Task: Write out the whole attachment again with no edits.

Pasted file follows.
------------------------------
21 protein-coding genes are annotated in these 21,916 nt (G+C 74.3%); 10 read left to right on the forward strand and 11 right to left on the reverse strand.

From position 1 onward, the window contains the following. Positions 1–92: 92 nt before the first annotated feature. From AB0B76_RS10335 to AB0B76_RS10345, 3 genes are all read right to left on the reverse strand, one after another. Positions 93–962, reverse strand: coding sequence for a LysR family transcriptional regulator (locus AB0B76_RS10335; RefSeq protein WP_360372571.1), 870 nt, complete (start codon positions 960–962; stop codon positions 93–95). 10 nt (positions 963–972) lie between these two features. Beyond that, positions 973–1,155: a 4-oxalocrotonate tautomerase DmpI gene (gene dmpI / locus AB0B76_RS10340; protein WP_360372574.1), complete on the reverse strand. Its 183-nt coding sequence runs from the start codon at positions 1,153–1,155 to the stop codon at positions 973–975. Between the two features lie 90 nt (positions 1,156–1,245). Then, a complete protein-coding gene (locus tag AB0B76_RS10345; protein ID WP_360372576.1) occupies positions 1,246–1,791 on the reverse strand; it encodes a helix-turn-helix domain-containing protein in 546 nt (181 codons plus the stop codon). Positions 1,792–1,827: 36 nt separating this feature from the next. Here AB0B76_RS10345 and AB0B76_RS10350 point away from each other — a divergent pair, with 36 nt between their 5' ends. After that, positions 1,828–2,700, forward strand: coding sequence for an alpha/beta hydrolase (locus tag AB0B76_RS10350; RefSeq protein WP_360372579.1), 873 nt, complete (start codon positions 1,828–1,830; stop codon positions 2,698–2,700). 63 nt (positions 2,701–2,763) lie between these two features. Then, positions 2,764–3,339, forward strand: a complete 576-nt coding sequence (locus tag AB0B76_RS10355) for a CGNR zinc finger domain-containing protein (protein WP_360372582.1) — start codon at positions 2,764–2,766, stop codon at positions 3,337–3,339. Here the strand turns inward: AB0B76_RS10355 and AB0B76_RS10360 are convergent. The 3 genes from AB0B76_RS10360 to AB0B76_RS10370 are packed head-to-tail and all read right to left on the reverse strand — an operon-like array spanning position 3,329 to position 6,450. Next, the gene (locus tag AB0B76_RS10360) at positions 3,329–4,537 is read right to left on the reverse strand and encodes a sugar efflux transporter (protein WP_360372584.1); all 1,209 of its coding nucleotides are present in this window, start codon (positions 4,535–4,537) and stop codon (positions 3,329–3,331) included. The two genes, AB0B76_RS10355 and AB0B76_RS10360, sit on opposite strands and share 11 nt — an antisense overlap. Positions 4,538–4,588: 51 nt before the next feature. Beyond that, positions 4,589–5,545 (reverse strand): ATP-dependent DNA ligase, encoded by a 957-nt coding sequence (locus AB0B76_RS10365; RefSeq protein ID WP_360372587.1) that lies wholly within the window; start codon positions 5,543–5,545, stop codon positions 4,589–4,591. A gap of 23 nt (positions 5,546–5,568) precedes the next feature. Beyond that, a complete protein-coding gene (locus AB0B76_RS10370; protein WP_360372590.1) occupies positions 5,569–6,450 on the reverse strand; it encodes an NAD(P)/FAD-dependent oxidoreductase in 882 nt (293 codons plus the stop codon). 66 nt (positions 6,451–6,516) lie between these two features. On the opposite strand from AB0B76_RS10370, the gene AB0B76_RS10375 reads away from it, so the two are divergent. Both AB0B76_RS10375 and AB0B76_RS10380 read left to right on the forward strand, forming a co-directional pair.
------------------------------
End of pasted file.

21 protein-coding genes are annotated in these 21,916 nt (G+C 74.3%); 10 read left to right on the forward strand and 11 right to left on the reverse strand.

From position 1 onward, the window contains the following. Positions 1–92: 92 nt before the first annotated feature. From AB0B76_RS10335 to AB0B76_RS10345, 3 genes are all read right to left on the reverse strand, one after another. Positions 93–962, reverse strand: coding sequence for a LysR family transcriptional regulator (locus AB0B76_RS10335; RefSeq protein WP_360372571.1), 870 nt, complete (start codon positions 960–962; stop codon positions 93–95). 10 nt (positions 963–972) lie between these two features. Beyond that, positions 973–1,155: a 4-oxalocrotonate tautomerase DmpI gene (gene dmpI / locus AB0B76_RS10340; protein WP_360372574.1), complete on the reverse strand. Its 183-nt coding sequence runs from the start codon at positions 1,153–1,155 to the stop codon at positions 973–975. Between the two features lie 90 nt (positions 1,156–1,245). Then, a complete protein-coding gene (locus tag AB0B76_RS10345; protein ID WP_360372576.1) occupies positions 1,246–1,791 on the reverse strand; it encodes a helix-turn-helix domain-containing protein in 546 nt (181 codons plus the stop codon). Positions 1,792–1,827: 36 nt separating this feature from the next. Here AB0B76_RS10345 and AB0B76_RS10350 point away from each other — a divergent pair, with 36 nt between their 5' ends. After that, positions 1,828–2,700, forward strand: coding sequence for an alpha/beta hydrolase (locus tag AB0B76_RS10350; RefSeq protein WP_360372579.1), 873 nt, complete (start codon positions 1,828–1,830; stop codon positions 2,698–2,700). 63 nt (positions 2,701–2,763) lie between these two features. Then, positions 2,764–3,339, forward strand: a complete 576-nt coding sequence (locus tag AB0B76_RS10355) for a CGNR zinc finger domain-containing protein (protein WP_360372582.1) — start codon at positions 2,764–2,766, stop codon at positions 3,337–3,339. Here the strand turns inward: AB0B76_RS10355 and AB0B76_RS10360 are convergent. The 3 genes from AB0B76_RS10360 to AB0B76_RS10370 are packed head-to-tail and all read right to left on the reverse strand — an operon-like array spanning position 3,329 to position 6,450. Next, the gene (locus tag AB0B76_RS10360) at positions 3,329–4,537 is read right to left on the reverse strand and encodes a sugar efflux transporter (protein WP_360372584.1); all 1,209 of its coding nucleotides are present in this window, start codon (positions 4,535–4,537) and stop codon (positions 3,329–3,331) included. The two genes, AB0B76_RS10355 and AB0B76_RS10360, sit on opposite strands and share 11 nt — an antisense overlap. Positions 4,538–4,588: 51 nt before the next feature. Beyond that, positions 4,589–5,545 (reverse strand): ATP-dependent DNA ligase, encoded by a 957-nt coding sequence (locus AB0B76_RS10365; RefSeq protein ID WP_360372587.1) that lies wholly within the window; start codon positions 5,543–5,545, stop codon positions 4,589–4,591. A gap of 23 nt (positions 5,546–5,568) precedes the next feature. Beyond that, a complete protein-coding gene (locus AB0B76_RS10370; protein WP_360372590.1) occupies positions 5,569–6,450 on the reverse strand; it encodes an NAD(P)/FAD-dependent oxidoreductase in 882 nt (293 codons plus the stop codon). 66 nt (positions 6,451–6,516) lie between these two features. On the opposite strand from AB0B76_RS10370, the gene AB0B76_RS10375 reads away from it, so the two are divergent. Both AB0B76_RS10375 and AB0B76_RS10380 read left to right on the forward strand, forming a co-directional pair.